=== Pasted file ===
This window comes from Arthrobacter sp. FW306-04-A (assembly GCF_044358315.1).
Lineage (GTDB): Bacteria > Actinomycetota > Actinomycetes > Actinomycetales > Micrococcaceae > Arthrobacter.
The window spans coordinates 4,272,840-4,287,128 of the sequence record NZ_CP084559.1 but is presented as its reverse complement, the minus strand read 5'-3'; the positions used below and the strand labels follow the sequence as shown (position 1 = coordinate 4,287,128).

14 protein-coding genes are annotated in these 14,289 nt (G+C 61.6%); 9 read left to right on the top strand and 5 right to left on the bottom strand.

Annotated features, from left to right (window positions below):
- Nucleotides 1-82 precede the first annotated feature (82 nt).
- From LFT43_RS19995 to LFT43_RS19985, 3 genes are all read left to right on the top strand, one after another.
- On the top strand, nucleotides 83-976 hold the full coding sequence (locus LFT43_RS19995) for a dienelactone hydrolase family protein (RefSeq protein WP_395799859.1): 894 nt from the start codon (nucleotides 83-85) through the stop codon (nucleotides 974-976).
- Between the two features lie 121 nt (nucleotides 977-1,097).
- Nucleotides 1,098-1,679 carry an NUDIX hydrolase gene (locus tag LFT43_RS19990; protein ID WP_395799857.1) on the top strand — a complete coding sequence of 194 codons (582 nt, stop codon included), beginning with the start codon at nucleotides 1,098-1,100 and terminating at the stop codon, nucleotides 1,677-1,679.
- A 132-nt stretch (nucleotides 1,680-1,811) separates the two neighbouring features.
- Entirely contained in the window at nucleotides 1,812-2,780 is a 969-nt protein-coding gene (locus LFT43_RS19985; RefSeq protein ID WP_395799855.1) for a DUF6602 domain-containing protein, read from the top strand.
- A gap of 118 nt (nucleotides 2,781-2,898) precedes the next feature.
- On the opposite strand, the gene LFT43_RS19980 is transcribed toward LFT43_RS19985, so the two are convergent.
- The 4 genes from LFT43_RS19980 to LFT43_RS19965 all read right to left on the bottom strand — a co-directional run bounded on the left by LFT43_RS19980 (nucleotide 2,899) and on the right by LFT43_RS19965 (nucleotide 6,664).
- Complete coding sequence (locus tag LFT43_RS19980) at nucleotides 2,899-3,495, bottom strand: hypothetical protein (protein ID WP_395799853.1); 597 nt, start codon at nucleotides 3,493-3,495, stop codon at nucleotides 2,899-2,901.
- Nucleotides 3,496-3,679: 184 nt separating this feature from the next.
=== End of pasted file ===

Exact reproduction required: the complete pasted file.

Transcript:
This window comes from Arthrobacter sp. FW306-04-A (assembly GCF_044358315.1).
Lineage (GTDB): Bacteria > Actinomycetota > Actinomycetes > Actinomycetales > Micrococcaceae > Arthrobacter.
The window spans coordinates 4,272,840-4,287,128 of the sequence record NZ_CP084559.1 but is presented as its reverse complement, the minus strand read 5'-3'; the positions used below and the strand labels follow the sequence as shown (position 1 = coordinate 4,287,128).

14 protein-coding genes are annotated in these 14,289 nt (G+C 61.6%); 9 read left to right on the top strand and 5 right to left on the bottom strand.

Annotated features, from left to right (window positions below):
- Nucleotides 1-82 precede the first annotated feature (82 nt).
- From LFT43_RS19995 to LFT43_RS19985, 3 genes are all read left to right on the top strand, one after another.
- On the top strand, nucleotides 83-976 hold the full coding sequence (locus LFT43_RS19995) for a dienelactone hydrolase family protein (RefSeq protein WP_395799859.1): 894 nt from the start codon (nucleotides 83-85) through the stop codon (nucleotides 974-976).
- Between the two features lie 121 nt (nucleotides 977-1,097).
- Nucleotides 1,098-1,679 carry an NUDIX hydrolase gene (locus tag LFT43_RS19990; protein ID WP_395799857.1) on the top strand — a complete coding sequence of 194 codons (582 nt, stop codon included), beginning with the start codon at nucleotides 1,098-1,100 and terminating at the stop codon, nucleotides 1,677-1,679.
- A 132-nt stretch (nucleotides 1,680-1,811) separates the two neighbouring features.
- Entirely contained in the window at nucleotides 1,812-2,780 is a 969-nt protein-coding gene (locus LFT43_RS19985; RefSeq protein ID WP_395799855.1) for a DUF6602 domain-containing protein, read from the top strand.
- A gap of 118 nt (nucleotides 2,781-2,898) precedes the next feature.
- On the opposite strand, the gene LFT43_RS19980 is transcribed toward LFT43_RS19985, so the two are convergent.
- The 4 genes from LFT43_RS19980 to LFT43_RS19965 all read right to left on the bottom strand — a co-directional run bounded on the left by LFT43_RS19980 (nucleotide 2,899) and on the right by LFT43_RS19965 (nucleotide 6,664).
- Complete coding sequence (locus tag LFT43_RS19980) at nucleotides 2,899-3,495, bottom strand: hypothetical protein (protein ID WP_395799853.1); 597 nt, start codon at nucleotides 3,493-3,495, stop codon at nucleotides 2,899-2,901.
- Nucleotides 3,496-3,679: 184 nt separating this feature from the next.